To extend our reach and to formalise our operations, we will need to improve our visibility, accessibility, delivery, and engagement. We will set up a website and social media profiles with stories, information, and contact details to make our product more visible and accessible. The system should also enable us to manage supply to meet demand. For delivery, there are several options: pick-up from the place of manufacture/storage; direct delivery using delivery companies; indirect delivery via retailers. To increase engagement and predictability of delivery, we may set up a subscription system with loyalty benefits. We also endeavour to use our online platforms to provide means for people to share their ideas to build up community and awareness of the product and how to prepare it for your personal use.
We have a range of skills, passions, and expertise that can help us to build a successful venture. Myra has both the skill and experience in making and marketing tempeh to one of our customer segments; Tuofu has expertise in strategic management; Rebecca understands the Canberra food scene and has a strong interest in health products, gut health, and natural foods; Tuukka is passionate about the future of food and especially vegan diets and sustainable food production.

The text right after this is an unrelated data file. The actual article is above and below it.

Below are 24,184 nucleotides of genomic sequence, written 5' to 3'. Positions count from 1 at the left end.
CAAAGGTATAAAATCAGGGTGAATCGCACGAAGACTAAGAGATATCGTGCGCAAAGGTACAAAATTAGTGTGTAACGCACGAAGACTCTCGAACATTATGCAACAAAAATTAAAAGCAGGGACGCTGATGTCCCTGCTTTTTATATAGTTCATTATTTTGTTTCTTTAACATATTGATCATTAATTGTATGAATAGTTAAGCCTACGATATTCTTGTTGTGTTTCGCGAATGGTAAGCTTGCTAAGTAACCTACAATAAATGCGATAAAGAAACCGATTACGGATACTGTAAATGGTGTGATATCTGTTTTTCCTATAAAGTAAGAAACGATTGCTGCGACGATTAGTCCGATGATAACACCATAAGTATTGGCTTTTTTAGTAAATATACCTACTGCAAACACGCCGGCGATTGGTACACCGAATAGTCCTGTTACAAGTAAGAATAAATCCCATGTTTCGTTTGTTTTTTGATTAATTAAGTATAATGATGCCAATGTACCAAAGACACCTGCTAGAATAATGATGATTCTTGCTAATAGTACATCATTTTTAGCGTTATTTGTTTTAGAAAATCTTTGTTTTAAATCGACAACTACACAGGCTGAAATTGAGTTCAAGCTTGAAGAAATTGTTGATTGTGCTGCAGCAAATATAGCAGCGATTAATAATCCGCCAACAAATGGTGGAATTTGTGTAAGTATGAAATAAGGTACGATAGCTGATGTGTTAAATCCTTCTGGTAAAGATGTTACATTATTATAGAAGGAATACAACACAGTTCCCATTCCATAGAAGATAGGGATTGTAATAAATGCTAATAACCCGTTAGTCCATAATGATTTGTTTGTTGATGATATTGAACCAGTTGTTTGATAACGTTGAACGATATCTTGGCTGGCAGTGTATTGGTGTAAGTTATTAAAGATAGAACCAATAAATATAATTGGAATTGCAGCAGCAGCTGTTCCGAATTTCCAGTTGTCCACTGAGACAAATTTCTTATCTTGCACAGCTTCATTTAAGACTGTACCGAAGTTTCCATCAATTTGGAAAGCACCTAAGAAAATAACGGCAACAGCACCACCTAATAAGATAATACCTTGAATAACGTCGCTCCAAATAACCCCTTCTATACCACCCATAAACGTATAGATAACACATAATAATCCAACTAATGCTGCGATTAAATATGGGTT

One important assets of this venture is the large Indonesian community residing in Canberra who crave for authentic tempeh. Additionally, we expect there to be plenty of room for expansion among the growing, >80,000-strong Indonesian-born population residing in Australia (2014 census). The demand for Indonesian products is already there (ABC News, 13 Sep 2017). The growing vegan market is another promising customer segment. In addition, in our team we have an understanding of the product, of customer segments, and possess research skills that can help us in our venture.